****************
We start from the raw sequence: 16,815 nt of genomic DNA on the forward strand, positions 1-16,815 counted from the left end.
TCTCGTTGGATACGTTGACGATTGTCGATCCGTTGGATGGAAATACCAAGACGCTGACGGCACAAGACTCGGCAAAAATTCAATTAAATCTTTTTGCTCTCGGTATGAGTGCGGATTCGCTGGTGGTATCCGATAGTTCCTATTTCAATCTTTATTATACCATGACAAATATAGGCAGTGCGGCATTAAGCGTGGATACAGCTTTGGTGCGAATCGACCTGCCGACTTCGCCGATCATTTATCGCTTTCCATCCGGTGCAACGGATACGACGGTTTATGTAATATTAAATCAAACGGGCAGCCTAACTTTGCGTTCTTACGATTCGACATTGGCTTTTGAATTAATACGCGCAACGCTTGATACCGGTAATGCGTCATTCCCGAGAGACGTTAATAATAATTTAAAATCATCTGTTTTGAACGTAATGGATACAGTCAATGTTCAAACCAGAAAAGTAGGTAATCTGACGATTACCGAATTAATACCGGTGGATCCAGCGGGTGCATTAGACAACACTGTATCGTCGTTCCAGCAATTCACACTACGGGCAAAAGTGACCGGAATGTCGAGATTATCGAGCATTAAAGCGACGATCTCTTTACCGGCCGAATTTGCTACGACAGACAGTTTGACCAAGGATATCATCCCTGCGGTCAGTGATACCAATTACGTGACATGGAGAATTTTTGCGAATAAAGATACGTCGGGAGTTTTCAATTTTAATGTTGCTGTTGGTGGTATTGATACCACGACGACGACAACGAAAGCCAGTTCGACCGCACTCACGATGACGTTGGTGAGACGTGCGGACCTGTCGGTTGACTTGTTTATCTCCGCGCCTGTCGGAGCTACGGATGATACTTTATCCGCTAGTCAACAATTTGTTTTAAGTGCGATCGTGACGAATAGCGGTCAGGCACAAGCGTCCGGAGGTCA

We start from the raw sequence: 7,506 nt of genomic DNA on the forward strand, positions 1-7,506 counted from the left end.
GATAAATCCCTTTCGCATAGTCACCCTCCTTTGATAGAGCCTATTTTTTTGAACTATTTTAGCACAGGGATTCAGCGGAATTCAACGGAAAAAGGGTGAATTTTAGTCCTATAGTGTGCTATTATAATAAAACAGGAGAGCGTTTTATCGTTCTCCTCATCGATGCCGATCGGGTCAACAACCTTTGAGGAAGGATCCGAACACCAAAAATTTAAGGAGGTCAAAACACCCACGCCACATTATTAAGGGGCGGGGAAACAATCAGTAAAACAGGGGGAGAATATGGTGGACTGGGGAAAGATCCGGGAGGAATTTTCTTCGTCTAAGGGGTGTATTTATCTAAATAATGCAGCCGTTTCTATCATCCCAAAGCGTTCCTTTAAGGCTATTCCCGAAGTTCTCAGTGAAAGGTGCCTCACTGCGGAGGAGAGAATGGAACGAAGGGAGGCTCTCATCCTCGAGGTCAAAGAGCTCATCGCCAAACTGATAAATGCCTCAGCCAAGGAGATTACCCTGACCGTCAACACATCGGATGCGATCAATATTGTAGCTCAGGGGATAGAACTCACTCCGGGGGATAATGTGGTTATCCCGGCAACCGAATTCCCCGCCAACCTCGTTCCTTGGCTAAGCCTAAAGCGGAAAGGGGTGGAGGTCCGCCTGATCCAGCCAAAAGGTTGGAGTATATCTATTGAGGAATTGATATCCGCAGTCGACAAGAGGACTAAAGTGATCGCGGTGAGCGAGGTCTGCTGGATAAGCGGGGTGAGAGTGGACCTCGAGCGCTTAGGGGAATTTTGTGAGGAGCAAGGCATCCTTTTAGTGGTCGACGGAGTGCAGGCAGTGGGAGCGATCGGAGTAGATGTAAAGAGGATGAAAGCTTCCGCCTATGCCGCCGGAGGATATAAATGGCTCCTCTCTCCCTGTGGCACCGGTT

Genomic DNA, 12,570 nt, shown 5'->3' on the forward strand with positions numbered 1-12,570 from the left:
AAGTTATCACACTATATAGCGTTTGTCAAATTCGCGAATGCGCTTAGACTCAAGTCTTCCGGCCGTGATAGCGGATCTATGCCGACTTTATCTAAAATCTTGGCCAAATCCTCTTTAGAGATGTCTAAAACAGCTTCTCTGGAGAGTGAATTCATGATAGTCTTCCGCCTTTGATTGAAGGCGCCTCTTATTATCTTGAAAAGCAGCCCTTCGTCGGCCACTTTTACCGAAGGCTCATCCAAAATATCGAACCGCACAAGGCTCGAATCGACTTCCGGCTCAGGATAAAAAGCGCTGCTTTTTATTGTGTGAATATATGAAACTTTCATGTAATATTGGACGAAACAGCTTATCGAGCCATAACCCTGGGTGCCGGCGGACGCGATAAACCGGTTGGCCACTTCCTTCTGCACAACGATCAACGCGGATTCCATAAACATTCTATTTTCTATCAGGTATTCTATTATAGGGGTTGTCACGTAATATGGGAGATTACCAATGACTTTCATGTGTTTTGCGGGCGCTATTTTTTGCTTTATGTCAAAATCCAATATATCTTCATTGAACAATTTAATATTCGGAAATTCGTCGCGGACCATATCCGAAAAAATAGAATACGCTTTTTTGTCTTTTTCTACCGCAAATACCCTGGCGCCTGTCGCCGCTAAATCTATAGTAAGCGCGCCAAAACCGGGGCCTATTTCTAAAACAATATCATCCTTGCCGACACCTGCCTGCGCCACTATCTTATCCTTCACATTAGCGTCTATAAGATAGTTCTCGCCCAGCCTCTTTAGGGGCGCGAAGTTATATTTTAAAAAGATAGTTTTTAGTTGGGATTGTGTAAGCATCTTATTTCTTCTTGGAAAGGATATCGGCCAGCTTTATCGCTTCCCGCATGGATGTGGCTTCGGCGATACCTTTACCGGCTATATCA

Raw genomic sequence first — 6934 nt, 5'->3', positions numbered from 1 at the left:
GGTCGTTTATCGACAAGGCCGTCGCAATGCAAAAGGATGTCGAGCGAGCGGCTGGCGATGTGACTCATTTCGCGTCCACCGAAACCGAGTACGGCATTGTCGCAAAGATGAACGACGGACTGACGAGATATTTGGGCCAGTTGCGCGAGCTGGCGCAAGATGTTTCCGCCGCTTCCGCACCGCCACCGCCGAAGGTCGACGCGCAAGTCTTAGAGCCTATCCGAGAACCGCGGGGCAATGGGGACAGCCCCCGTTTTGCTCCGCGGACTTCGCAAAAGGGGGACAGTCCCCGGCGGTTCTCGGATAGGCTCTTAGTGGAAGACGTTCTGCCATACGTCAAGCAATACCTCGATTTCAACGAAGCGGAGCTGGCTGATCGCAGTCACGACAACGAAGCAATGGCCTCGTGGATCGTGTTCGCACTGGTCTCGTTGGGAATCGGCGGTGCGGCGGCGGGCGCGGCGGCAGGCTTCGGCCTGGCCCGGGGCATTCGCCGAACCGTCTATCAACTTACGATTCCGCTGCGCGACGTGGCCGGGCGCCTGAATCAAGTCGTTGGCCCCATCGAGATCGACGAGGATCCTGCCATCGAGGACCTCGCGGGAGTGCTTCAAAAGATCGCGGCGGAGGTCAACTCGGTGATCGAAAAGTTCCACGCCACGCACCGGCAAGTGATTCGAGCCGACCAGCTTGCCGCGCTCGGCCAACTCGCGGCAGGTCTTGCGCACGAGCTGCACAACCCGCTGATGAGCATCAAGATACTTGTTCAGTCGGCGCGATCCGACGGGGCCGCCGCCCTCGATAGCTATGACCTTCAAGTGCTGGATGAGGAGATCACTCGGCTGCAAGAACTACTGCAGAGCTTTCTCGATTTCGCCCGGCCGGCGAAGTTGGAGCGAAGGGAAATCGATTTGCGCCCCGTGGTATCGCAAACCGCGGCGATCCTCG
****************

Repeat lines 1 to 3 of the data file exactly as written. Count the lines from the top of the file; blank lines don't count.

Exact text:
We start from the raw sequence: 16,815 nt of genomic DNA on the forward strand, positions 1-16,815 counted from the left end.
TCTCGTTGGATACGTTGACGATTGTCGATCCGTTGGATGGAAATACCAAGACGCTGACGGCACAAGACTCGGCAAAAATTCAATTAAATCTTTTTGCTCTCGGTATGAGTGCGGATTCGCTGGTGGTATCCGATAGTTCCTATTTCAATCTTTATTATACCATGACAAATATAGGCAGTGCGGCATTAAGCGTGGATACAGCTTTGGTGCGAATCGACCTGCCGACTTCGCCGATCATTTATCGCTTTCCATCCGGTGCAACGGATACGACGGTTTATGTAATATTAAATCAAACGGGCAGCCTAACTTTGCGTTCTTACGATTCGACATTGGCTTTTGAATTAATACGCGCAACGCTTGATACCGGTAATGCGTCATTCCCGAGAGACGTTAATAATAATTTAAAATCATCTGTTTTGAACGTAATGGATACAGTCAATGTTCAAACCAGAAAAGTAGGTAATCTGACGATTACCGAATTAATACCGGTGGATCCAGCGGGTGCATTAGACAACACTGTATCGTCGTTCCAGCAATTCACACTACGGGCAAAAGTGACCGGAATGTCGAGATTATCGAGCATTAAAGCGACGATCTCTTTACCGGCCGAATTTGCTACGACAGACAGTTTGACCAAGGATATCATCCCTGCGGTCAGTGATACCAATTACGTGACATGGAGAATTTTTGCGAATAAAGATACGTCGGGAGTTTTCAATTTTAATGTTGCTGTTGGTGGTATTGATACCACGACGACGACAACGAAAGCCAGTTCGACCGCACTCACGATGACGTTGGTGAGACGTGCGGACCTGTCGGTTGACTTGTTTATCTCCGCGCCTGTCGGAGCTACGGATGATACTTTATCCGCTAGTCAACAATTTGTTTTAAGTGCGATCGTGACGAATAGCGGTCAGGCACAAGCGTCCGGAGGTCA

We start from the raw sequence: 7,506 nt of genomic DNA on the forward strand, positions 1-7,506 counted from the left end.